Four nights a week for the last month, Alexander and Rimma Lavruk have slipped onto their couch and into the past, Russia's and their own. Like millions of Russians, the couple is mesmerized by an unusual drama on national television: a miniseries called "Moscow Saga," which portrays the country during the Stalin years.
"We sometimes get teary-eyed watching it," said Alexander, a retired Aeroflot employee. "The fate of the people in the series, it was the fate of so many families. Our family, too."
Rimma Lavruk's uncles were kulaks, relatively prosperous peasants, who were deported to Siberia by Joseph Stalin's government in the early 1930s and never returned. When Alexander Lavruk was born in December 1941, his father was dead, one of tens of thousands of foot soldiers killed in the fall of that year as invading German troops swept across the country. His family never recovered his body.
Based on "Moscow Saga," the acclaimed novel by Vasily Aksyonov, the miniseries is the story of one family, the Gradovs, whose lives are interwoven with Stalin's rise and rule from the 1920s until his death in 1953. The 24-part series, No. 1 in the television ratings, is stirring memories and kindling debate in a country that was long silent and remains somewhat ambivalent about the man who ordered millions murdered while also overseeing the Soviet Union's victory in war and its emergence as a superpower.
"This is the first attempt in this medium to show the violence, the lawlessness, the arbitrary nature of the regime," said Dmitri Barshevsky, who directed "Moscow Saga." "People will have no illusions. Maybe in this mass medium, it will be more convincing."
In what amounts to a Stalin-era retrospective, the series will be immediately followed on state television by the 16-part dramatization of another major novel about the period, Anatoly Rybakov's "Children of the Arbat." The Arbat is a Moscow neighborhood with a long history of aristocratic and literary life.
Stalin himself is a character in each production, his complex malevolence seething beneath a sometimes pleasant exterior. He hovers over the storyline, propelling but never overwhelming the stories of family, friendship and love, of bravery and cowardice.
"I think that people are watching, not to find out anything new about Stalin, because they know all that," Aksyonov, the author, said in a telephone interview from France. "In a time of terror, we see how people survived, how they lived, how they loved each other, how they betrayed each other. I think that's what people are watching."
"The pressure of the times transforms these characters," Andrei A. Eshpai, who directed "Children of the Arbat," said in an interview. "Some people are crushed, but also, somehow, individuality survives, humanity survives, love survives. We are showing how the decisions made at the very top of the Soviet pyramid of power were translated into the lives of ordinary people."
The sudden appearance of two major artistic interpretations of the Stalin era on Channel One, a station largely controlled by the Kremlin, has spawned a host of theories about why the miniseries were made.
Arseny Roginsky, chairman of Memorial, a human rights group dedicated to preserving the truth about Russia's totalitarian past, said the two dramas can be viewed as supporting a political strategy by the Kremlin to invoke but control nostalgia. He pointed to the seeming paradox of President Vladimir Putin allowing the restoration of the name Stalingrad (now Volgograd) on a World War II memorial in September and then in October sending a wreath to a service for victims of Stalin's terror.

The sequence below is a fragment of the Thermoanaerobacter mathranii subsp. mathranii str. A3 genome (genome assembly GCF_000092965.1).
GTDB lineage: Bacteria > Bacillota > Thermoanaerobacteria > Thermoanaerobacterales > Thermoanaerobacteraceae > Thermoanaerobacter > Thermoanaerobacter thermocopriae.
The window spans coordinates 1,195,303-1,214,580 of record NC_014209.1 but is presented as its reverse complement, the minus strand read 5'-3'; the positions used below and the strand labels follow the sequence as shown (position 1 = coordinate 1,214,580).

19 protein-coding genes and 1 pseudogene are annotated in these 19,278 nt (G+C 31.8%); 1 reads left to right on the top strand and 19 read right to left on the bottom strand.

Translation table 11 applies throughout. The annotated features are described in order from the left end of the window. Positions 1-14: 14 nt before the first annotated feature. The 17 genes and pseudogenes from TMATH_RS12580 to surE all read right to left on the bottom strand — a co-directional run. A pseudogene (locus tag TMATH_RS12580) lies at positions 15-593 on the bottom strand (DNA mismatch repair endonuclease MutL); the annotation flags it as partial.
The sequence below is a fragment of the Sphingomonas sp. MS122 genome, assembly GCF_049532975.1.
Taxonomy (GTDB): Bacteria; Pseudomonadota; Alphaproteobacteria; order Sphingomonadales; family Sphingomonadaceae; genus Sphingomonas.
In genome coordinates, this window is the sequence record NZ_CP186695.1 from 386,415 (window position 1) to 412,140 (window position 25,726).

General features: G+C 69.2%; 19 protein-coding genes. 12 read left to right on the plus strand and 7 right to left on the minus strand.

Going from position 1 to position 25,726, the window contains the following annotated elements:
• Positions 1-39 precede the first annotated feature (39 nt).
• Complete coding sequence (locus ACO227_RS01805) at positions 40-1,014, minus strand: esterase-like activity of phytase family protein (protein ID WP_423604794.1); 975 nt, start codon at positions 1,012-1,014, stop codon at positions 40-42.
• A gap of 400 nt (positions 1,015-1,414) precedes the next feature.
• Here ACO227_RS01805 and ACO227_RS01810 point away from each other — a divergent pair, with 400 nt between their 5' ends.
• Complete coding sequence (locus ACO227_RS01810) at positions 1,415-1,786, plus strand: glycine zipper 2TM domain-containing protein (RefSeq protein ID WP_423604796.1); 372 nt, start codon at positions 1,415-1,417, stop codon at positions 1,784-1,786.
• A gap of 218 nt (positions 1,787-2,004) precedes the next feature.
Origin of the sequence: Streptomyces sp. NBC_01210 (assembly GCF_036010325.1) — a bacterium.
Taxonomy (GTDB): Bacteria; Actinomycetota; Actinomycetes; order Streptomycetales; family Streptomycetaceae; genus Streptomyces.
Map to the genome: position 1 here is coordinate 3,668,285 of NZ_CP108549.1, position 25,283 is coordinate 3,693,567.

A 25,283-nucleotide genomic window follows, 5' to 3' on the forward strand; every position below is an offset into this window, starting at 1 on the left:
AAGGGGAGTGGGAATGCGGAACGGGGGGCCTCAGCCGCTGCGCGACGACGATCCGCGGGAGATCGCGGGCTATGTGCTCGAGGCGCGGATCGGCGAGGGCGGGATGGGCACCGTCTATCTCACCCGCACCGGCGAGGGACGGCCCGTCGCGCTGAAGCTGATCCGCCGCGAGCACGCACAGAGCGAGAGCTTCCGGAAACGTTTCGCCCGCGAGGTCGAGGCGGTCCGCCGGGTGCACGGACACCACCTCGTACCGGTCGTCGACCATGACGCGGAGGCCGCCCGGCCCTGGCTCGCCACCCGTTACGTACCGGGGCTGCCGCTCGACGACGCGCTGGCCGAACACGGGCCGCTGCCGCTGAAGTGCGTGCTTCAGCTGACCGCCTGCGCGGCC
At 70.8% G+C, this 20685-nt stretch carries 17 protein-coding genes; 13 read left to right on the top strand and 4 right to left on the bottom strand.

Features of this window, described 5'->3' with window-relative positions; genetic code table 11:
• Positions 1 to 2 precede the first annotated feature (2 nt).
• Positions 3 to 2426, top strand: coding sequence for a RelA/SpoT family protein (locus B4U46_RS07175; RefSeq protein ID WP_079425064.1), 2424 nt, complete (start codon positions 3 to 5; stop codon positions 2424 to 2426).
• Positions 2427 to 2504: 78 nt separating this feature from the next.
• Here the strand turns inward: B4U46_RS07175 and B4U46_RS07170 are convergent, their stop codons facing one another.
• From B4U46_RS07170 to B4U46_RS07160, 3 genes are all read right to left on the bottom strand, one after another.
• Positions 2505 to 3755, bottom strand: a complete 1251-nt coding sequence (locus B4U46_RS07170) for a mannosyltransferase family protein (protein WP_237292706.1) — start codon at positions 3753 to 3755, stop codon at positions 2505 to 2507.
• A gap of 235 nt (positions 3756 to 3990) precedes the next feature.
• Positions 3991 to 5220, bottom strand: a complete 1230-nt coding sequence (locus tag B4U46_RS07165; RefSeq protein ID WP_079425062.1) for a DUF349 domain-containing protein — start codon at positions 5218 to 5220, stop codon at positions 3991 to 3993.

" 'Moscow Saga' has nothing to do with Stalin and a lot to do with today," said Roginsky. "The only threat to the authorities is that a number of different groups can unite -- liberals with Communists, for instance. The current power doesn't mind reminding people that the Communists killed millions."
The most negative reaction to the films has come from Communist Party supporters, some of whom still carry pictures of Stalin in their pockets. According to opinion polls, about 40 percent of Russians still have a positive image of Stalin, and 25 percent of those polled said they would vote for him if he were alive.
"Television should not show films like . . . 'Moscow Saga,' which show a conflict with a whole era, with the older generation, and set people against each other," Gennady Zyuganov, head of the Communist Party, said in an interview on the Echo Moskvy radio station. "It is necessary to treat one's history with respect."
The makers of both miniseries said that the dramas' appearance now had much more to do with the economics of filmmaking in Russia than with politics. "Children of the Arbat" was long suppressed as a book, but when it was finally published in 1987 after President Mikhail Gorbachev initiated reforms designed to encourage openness, it caused a sensation. There were immediate plans to film it, Eshpai said, but the collapse of the Soviet Union in 1991 also led to the collapse of the state-supported film industry.
In recent years, the industry has experienced a revival, led by the success of detective series and soap operas made for television. "When we discovered it was economically profitable to make series, it was only a matter of time before the subject matter diversified," Eshpai said.
But neither director is blind to the possible contemporary political lessons of their dramas, particularly when opponents of Putin accuse him of centralizing power and undermining democracy.
"You could argue that at a moment when there is fear about the direction of the country, the authorities are reminding people that they're not so bad compared to what came before," said Barshevsky. "But you could also argue that the fact that the authorities allowed this film to be shown is hope that Russia will develop in a civilized manner."